So let’s talk about the best metric no one thinks about.
A Good Question
I was working with a client troubleshooting an issue several years back now, and they asked a question that was difficult to answer.
We were troubleshooting a slow query, and the reason it was taking so long was oddly opaque.
- It wasn’t blocked
- It wasn’t waiting on CPU or driving the CPU on the server
- It wasn’t waiting on memory
- It wasn’t waiting on the disks
So, the usual suspects were out. We didn’t have the plan for this query yet, and were operating without much information yet. So, the client asked the simple question, “If it isn’t waiting on anything, why isn’t it done?”
I thought it a simple question at first, then I really thought about it. With the usual suspects out, we really couldn’t see what SQL Server was doing. What could be taking up that time?
It finally occurred to me that just because we weren’t seeing the disks spike didn’t mean we weren’t doing a lot of reads. Logical reads don’t involve the disks; we’re only reading pages that are already in memory. They are faster than physical reads for sure, but that doesn’t mean they are instant.
The logical reads themselves won’t cause waits. They will use some CPU cycles, but in this case we saw no CPU related wait type or a high overall CPU %.
Take the plan above. It took 84 seconds to complete, and only returned 16 rows. But it read millions of rows at the lower levels. If the tables involved are largely in memory, we won’t be waiting on physical IO. It’s a SELECT statement, so it won’t be blocked or blocking if you are using read-committed snapshot isolation level (RCSI, I should blog about that).
With no waits or blocking, how would you see this query is less than optimal unless you are looking for it?
Detecting logical reads
We eventually got the execution plan and it confirmed my suspicion. The plan was reading many, many rows and joining across a number of tables. Once we had the plan, were able to come up with a plan to filter it down faster.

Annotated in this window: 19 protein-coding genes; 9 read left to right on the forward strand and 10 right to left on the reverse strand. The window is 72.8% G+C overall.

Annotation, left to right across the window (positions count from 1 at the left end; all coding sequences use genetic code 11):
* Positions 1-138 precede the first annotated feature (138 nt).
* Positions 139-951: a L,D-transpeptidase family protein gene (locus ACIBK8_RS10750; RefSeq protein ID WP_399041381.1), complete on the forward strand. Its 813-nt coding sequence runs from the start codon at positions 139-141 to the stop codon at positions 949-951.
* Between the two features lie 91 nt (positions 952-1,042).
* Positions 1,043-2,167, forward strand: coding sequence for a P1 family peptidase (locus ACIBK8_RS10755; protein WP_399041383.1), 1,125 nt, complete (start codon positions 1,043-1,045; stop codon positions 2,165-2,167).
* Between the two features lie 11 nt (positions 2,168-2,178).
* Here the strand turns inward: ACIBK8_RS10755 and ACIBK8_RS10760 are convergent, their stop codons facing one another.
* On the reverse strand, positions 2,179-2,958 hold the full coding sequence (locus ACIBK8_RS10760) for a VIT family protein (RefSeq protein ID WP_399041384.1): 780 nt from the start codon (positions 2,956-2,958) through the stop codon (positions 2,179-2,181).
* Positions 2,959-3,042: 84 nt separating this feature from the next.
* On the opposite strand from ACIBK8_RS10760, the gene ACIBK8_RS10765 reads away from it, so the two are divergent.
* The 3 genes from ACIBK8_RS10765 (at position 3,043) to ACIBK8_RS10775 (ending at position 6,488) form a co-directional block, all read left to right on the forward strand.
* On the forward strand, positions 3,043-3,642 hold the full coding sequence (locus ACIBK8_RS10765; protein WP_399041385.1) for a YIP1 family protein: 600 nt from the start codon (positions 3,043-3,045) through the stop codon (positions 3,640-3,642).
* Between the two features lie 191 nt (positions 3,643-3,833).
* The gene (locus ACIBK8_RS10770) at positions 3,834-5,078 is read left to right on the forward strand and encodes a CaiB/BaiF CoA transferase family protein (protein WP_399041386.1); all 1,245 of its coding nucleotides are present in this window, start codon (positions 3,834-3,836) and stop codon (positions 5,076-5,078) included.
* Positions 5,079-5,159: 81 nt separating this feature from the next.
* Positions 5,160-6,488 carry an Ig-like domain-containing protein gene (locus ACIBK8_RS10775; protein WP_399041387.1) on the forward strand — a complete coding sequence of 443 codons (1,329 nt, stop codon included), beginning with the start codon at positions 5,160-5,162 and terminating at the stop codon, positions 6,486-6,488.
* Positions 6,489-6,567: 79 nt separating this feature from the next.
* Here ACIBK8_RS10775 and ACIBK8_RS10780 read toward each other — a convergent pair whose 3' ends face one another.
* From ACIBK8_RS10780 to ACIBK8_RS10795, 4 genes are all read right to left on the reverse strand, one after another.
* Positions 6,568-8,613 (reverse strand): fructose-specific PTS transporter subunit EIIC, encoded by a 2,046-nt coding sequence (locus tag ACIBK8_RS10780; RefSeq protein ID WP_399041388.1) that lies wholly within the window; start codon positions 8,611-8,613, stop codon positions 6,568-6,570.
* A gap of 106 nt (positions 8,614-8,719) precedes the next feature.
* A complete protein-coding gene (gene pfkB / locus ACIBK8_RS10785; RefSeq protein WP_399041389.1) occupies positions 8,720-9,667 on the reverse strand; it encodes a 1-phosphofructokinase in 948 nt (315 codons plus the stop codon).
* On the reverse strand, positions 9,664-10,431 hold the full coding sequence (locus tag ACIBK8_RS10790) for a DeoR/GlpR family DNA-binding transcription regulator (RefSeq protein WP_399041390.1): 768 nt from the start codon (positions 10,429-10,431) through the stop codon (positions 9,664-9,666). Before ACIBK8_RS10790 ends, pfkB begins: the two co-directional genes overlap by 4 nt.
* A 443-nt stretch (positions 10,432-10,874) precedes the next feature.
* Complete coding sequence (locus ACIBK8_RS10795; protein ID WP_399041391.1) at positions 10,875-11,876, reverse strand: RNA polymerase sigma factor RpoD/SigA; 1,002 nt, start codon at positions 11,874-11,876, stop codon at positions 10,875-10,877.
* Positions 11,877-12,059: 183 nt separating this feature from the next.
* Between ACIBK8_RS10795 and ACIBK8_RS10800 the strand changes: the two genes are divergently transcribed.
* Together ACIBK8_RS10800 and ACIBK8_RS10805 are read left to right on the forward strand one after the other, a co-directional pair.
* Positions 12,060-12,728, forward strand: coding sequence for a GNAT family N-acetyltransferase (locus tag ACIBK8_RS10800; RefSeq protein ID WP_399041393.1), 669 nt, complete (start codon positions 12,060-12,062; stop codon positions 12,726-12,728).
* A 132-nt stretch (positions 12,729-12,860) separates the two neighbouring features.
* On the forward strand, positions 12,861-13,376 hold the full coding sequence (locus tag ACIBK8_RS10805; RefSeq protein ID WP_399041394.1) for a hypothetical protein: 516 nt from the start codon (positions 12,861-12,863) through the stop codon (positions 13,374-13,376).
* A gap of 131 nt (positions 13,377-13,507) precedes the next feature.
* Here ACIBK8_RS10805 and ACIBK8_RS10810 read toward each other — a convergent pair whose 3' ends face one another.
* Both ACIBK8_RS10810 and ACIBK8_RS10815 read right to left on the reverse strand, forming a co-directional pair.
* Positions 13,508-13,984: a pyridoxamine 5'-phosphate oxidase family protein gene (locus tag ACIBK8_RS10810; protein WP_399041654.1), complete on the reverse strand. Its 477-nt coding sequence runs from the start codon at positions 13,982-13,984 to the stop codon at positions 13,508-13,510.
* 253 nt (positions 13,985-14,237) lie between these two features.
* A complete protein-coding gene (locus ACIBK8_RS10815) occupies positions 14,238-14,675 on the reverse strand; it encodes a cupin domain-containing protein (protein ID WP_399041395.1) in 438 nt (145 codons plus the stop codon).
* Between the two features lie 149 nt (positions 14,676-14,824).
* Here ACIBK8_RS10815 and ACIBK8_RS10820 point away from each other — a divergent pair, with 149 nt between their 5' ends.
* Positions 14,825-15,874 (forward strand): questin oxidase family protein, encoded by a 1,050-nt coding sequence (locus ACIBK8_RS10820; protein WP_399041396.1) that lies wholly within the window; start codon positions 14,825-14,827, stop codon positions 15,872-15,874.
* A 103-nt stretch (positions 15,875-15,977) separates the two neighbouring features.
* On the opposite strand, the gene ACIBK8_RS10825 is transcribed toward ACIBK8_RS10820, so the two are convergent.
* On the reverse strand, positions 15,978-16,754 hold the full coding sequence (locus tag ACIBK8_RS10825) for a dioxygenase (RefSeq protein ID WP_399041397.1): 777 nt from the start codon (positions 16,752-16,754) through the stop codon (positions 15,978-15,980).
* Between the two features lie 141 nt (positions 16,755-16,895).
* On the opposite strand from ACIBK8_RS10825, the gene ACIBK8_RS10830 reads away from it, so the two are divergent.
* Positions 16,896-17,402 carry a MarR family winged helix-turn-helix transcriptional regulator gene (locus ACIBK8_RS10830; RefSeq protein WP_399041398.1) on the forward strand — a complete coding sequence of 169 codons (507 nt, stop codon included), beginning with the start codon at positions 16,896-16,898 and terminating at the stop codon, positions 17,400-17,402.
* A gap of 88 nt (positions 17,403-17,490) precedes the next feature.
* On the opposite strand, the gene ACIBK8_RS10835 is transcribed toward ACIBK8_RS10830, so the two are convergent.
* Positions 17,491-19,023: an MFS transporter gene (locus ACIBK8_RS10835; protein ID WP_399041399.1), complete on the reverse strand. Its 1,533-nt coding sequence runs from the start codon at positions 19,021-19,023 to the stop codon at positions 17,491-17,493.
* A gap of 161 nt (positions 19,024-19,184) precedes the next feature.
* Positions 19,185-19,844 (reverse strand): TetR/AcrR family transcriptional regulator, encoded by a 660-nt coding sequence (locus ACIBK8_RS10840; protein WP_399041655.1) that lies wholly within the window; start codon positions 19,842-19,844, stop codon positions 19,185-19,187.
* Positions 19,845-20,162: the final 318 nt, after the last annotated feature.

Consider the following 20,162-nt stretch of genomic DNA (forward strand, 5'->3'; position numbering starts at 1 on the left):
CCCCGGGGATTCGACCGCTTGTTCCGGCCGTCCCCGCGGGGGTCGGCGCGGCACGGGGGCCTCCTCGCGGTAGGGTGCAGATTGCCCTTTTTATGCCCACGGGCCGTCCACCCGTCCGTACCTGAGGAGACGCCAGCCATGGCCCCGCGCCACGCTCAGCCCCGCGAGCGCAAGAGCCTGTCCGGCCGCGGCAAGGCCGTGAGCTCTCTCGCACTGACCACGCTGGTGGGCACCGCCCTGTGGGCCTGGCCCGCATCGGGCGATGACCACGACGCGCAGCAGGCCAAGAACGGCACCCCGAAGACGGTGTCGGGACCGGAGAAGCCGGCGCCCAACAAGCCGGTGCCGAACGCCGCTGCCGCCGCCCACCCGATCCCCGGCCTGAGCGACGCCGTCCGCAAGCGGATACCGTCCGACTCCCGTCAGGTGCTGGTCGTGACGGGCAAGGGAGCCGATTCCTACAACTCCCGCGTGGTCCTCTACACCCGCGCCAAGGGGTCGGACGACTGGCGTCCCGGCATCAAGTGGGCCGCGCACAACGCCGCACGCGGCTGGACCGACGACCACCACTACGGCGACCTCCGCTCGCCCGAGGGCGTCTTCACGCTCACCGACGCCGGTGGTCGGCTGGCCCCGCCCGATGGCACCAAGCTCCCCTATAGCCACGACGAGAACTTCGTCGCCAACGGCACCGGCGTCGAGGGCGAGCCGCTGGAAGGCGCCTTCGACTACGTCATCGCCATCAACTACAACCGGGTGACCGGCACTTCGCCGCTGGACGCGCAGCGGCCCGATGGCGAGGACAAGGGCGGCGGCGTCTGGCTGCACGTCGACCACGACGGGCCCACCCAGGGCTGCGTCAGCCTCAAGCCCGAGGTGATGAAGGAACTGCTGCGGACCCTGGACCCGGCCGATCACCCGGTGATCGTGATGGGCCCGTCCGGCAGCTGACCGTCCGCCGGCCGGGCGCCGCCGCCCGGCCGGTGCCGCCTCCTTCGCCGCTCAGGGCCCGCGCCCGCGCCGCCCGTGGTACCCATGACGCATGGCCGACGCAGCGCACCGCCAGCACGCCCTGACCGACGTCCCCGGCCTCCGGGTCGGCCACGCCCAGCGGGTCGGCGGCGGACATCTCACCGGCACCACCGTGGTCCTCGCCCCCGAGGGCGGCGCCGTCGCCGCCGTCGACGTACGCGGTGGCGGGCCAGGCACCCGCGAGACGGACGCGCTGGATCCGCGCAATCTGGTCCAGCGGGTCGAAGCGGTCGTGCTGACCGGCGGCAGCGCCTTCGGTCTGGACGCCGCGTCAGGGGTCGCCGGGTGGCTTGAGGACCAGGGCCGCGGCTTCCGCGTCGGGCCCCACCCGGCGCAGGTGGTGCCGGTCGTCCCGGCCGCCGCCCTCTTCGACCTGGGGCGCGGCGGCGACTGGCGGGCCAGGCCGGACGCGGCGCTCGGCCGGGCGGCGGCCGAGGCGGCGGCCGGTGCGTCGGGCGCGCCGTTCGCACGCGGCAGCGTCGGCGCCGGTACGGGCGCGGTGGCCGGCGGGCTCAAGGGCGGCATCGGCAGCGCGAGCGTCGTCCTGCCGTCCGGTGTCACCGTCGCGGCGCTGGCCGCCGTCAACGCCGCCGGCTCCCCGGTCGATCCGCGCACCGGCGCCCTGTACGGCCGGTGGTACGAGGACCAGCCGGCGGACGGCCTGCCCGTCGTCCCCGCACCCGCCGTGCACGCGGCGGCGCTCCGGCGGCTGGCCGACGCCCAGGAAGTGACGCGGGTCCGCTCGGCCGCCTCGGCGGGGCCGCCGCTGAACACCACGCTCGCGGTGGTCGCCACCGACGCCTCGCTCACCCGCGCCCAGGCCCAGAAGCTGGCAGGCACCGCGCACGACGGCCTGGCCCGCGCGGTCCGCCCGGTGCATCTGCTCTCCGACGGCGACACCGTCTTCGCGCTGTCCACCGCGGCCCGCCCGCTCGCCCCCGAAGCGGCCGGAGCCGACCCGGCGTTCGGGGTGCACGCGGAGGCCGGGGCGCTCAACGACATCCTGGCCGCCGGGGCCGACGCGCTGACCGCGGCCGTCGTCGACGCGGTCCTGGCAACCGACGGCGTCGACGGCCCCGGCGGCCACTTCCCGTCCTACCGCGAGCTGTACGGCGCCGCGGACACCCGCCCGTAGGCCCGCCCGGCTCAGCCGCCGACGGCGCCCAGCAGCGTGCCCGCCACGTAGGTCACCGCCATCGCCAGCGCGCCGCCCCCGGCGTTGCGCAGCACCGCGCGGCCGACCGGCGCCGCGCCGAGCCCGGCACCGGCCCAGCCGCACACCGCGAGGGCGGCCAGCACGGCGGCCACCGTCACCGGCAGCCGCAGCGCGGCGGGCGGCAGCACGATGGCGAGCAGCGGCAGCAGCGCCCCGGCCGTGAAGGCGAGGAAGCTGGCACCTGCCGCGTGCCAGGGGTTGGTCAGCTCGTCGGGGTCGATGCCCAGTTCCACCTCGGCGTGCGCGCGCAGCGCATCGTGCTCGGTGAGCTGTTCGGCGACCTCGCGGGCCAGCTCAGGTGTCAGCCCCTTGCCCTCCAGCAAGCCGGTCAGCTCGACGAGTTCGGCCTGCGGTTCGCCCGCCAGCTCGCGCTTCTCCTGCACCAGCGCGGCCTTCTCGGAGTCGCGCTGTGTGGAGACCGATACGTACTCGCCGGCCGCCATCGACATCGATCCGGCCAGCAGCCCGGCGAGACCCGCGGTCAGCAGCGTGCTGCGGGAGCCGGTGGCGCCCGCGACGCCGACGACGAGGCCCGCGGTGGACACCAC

But the lesson here is the effects of logical reads are hard to detect. This makes logical reads a good metric to check for if you want to look at your activity within SQL Server. Here’s an example script for returning the queries with the highest logical reads in the execution cache, centering around sys.dm_exec_query_stats :
SELECT TOP 50
qs.total_logical_reads/qs.execution_count AS ave_logical_reads,
qs.total_elapsed_time/qs.execution_count as ave_duration,
(CASE WHEN qs.statement_end_offset=-1 THEN (len(t.text)- qs.statement_start_offset)/2
ELSE (qs.statement_end_offset- qs.statement_start_offset)/2 END )+1) AS statement_text,
db_name(t.dbid) as db_name,
OBJECT_NAME( t.objectid, t.dbid) AS object_name,
qs.total_worker_time AS total_cpu_time,
qs.total_worker_time/qs.execution_count AS ave_cpu_time,
qs.total_physical_reads/qs.execution_count AS ave_physical_reads
FROM sys.dm_exec_query_stats qs
OUTER APPLY sys.dm_exec_sql_text(plan_handle) AS t
OUTER APPLY sys.dm_exec_query_plan(plan_handle) AS qp
ORDER BY qs.total_logical_reads DESC;
This will let you look through the query stats for anything currently in the cache, but of course a restart of SQL Server or another action that clears the cache will mean there isn’t much to see.
If you use Query Store, you could see the queries with the most logical reads in the last two hours with the following:
SELECT TOP 10
SUM(rs.avg_logical_io_reads) AS sum_logical_io_reads,
FROM sys.query_store_query_text AS qt
JOIN sys.query_store_query AS q
ON qt.query_text_id = q.query_text_id
JOIN sys.query_store_plan AS p
ON q.query_id = p.query_id
JOIN sys.query_store_runtime_stats AS rs
ON p.plan_id = rs.plan_id
JOIN sys.query_store_runtime_stats_interval rsi
ON rsi.runtime_stats_interval_id =
rsi.start_time > DATEADD(HOUR,-2,GETUTCDATE())
ORDER BY SUM(rs.avg_logical_io_reads) DESC
Another point to consider, while physical reads take more time, the difference between the two is somewhat random. Whether given pages are in memory or not will affect how long a query takes, but we can’t really control what’s in memory without taking unusual measures.
Logical reads will always occur, and should be a more consistent measure of how much work a query requires.
Based on the plan, we may also end up reading to the same page in memory many times, for example if we have a cross product in our query.
I hope you find this post helpful.
If you have any topics related to performance in SQL Server you would like to hear more about, please feel free to @ me and make a suggestion.
Please follow me on twitter (@sqljared) or contact me if you have questions.